Sunday, March 02, 2008

Saul Alinsky, Hillary Clinton and Barack Obama

I have not been paying much attention to the US primaries but Dreams from Obama gives the impression that Obama may be a different type of leader.
From today's Age articleby Guy Rundle:
"Clinton's bad luck was to be a candidate of the 1960s, or more particularly of the whole postwar period of confidence and forward-looking that crashed sometime around the late '70s. What made the '50s and '60s more similar than different — and what makes Clinton closer in many ways to John McCain than to Obama — was a belief that history was moving forward, that people were capable of shaping their collective destiny. This optimism was grounded in the fact that people's lives were still set within solid social connections: work, neighbourhood, unions, church and much more. Clinton's message presumes both that optimistic spirit, and that her audience has a reasonable grasp of how society works, a picture of it in their head.

Obama is of a different era, and he is talking to a different world. Most importantly, he knows it. Having trained as a community organiser in the southside Chicago group founded by the legendary organiser Saul Alinsky, he understands what has happened to the American public in the past 20 years. Put simply, society has collapsed, and with it, many people's sense of connection to others, and their ability to see themselves as an active force in their own world.

Alinsky taught that, before any political organisation of such people can take place, their sense of possibility must be revived, that they must be reached at their point of despair. Thus, what sounds like homily to the ears of a more professional political audience — "there is a time in history and the time is now, the fierce urgency of the present" and so on — is news to the vast numbers who have long felt that society is something that happens outside them, that they are simply a human surplus.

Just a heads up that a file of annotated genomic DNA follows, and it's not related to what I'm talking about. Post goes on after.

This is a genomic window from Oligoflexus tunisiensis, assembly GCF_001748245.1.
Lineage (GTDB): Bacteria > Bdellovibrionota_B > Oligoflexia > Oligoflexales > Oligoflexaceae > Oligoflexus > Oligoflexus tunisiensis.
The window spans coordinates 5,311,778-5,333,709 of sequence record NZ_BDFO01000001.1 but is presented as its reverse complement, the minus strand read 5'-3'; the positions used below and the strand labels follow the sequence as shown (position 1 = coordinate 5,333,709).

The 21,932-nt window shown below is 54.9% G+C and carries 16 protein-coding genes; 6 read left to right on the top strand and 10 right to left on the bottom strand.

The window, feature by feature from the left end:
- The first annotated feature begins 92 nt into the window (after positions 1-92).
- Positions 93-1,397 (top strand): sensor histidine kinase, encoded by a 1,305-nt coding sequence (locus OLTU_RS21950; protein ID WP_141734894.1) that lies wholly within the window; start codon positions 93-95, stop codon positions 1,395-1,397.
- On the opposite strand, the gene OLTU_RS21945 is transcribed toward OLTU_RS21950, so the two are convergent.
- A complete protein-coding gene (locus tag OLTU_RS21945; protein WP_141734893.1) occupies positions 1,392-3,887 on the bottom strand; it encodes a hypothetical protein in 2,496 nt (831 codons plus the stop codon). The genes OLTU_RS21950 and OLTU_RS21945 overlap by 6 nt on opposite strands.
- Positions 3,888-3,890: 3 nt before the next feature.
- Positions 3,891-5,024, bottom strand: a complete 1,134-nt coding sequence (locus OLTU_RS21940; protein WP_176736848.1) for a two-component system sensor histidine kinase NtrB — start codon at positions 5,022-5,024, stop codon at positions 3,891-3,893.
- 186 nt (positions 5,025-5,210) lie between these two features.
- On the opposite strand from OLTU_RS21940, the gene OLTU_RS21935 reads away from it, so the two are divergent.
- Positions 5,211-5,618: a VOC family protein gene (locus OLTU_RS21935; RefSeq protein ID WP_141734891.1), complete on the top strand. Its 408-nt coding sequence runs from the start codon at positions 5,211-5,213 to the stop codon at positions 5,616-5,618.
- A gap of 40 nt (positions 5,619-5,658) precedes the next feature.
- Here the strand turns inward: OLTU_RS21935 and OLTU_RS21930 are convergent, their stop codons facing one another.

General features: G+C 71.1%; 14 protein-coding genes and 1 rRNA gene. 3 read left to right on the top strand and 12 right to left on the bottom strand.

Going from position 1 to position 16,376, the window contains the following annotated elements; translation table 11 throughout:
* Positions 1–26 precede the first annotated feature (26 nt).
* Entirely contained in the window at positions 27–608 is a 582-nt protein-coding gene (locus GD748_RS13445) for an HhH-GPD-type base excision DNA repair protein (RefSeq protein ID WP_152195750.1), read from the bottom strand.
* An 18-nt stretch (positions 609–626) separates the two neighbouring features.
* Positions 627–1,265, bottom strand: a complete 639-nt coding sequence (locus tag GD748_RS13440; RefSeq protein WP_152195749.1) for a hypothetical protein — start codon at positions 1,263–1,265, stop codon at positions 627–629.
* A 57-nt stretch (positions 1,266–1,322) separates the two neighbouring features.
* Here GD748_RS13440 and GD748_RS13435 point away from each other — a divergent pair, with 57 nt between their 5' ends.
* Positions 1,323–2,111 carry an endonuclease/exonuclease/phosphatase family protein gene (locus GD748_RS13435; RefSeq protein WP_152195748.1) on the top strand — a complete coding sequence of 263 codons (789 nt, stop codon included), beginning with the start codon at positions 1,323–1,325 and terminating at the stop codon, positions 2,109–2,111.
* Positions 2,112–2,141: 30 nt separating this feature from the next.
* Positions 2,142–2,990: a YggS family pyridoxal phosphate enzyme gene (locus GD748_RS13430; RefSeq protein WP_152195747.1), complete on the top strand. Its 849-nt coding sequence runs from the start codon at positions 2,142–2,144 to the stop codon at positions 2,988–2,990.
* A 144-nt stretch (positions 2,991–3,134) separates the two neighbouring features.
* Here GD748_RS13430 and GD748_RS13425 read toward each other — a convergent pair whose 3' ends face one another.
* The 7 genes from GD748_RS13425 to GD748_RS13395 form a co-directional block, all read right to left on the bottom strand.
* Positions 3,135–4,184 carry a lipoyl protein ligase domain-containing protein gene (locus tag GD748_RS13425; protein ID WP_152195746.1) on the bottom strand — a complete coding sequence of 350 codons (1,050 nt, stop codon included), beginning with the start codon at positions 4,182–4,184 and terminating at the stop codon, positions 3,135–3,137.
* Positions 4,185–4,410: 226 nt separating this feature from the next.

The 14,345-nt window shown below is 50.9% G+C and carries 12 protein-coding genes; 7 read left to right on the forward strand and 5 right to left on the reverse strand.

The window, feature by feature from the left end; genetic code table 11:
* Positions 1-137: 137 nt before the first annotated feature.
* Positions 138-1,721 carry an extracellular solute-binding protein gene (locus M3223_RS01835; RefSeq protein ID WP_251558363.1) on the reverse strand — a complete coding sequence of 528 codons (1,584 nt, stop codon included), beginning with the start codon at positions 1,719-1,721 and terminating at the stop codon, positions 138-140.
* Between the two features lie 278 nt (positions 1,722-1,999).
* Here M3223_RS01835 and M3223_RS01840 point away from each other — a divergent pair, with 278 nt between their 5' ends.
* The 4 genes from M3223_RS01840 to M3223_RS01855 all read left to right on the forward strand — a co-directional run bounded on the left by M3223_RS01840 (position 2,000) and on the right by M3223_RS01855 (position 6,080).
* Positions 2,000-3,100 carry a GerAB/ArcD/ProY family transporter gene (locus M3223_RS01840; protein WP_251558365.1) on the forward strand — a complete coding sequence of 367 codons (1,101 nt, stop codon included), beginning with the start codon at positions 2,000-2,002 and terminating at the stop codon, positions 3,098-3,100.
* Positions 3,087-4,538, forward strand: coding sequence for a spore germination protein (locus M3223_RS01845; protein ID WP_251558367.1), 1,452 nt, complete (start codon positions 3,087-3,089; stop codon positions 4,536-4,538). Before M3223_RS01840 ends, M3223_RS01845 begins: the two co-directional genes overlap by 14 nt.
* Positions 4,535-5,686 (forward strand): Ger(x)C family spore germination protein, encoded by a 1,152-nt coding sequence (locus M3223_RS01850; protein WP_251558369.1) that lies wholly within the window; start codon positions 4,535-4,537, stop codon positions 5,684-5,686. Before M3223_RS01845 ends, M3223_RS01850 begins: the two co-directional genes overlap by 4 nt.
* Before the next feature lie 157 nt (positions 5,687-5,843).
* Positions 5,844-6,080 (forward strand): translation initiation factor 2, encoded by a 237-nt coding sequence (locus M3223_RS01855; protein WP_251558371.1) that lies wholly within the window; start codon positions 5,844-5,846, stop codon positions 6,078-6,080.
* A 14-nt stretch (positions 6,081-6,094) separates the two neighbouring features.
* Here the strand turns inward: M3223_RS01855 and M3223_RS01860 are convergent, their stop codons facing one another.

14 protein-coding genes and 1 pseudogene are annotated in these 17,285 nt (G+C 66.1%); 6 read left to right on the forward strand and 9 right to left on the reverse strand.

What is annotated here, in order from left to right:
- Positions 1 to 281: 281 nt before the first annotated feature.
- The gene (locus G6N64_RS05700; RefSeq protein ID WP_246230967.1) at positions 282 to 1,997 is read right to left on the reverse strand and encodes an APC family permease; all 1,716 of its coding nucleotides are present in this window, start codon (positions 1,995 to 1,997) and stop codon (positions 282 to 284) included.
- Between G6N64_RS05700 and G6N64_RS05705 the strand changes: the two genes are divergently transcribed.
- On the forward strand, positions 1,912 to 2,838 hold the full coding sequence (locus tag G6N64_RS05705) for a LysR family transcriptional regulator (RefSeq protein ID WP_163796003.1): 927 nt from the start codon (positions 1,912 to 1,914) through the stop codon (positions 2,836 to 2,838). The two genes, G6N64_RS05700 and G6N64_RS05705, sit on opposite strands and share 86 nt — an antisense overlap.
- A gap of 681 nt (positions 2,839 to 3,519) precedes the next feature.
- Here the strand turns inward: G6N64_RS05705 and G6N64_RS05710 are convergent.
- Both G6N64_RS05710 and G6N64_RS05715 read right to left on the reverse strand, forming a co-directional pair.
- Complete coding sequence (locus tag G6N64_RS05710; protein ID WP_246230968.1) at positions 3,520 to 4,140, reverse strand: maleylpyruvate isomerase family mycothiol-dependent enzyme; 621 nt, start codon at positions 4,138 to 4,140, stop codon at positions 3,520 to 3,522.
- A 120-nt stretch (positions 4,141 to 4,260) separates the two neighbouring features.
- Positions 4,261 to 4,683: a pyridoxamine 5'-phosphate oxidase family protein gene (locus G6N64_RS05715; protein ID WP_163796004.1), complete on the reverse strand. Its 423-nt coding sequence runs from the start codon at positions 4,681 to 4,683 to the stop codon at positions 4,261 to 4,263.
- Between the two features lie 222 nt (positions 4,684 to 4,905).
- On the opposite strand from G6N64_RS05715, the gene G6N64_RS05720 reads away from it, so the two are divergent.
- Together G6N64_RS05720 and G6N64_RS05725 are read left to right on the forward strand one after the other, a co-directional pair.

There is no need to specify a detailed program to them, because it is implicit in what "hope" is — of a health system where people are not sent home to die of easily curable diseases, of a minimum wage that is liveable, affordable study, an end to meaningless wars, and more.

It wouldn't matter what Clinton put up against this, or how good her organisation was, she simply doesn't have anything to match it."
From the Wikipedia article on Saul Alinsky:
"Alinsky was the subject of Hillary Rodham's senior honors thesis at Wellesley College, "There Is Only The Fight...": An Analysis of the Alinsky Model.[8] Rodham commented on Alinsky's "charm," but rejected grassroots community organizing as outdated. Once Hillary Rodham Clinton became First Lady of the United States, the thesis was suppressed by the White House for fear of being associated too closely with Alinsky's ideas.[9]

Alinsky also had a significant influence on Barack Obama, who is a United States Senator and candidate for the 2008 Democratic presidential nomination.[8] Obama particularly used Alinsky's techniques while participating in Chicago community organizations in the 1980s."

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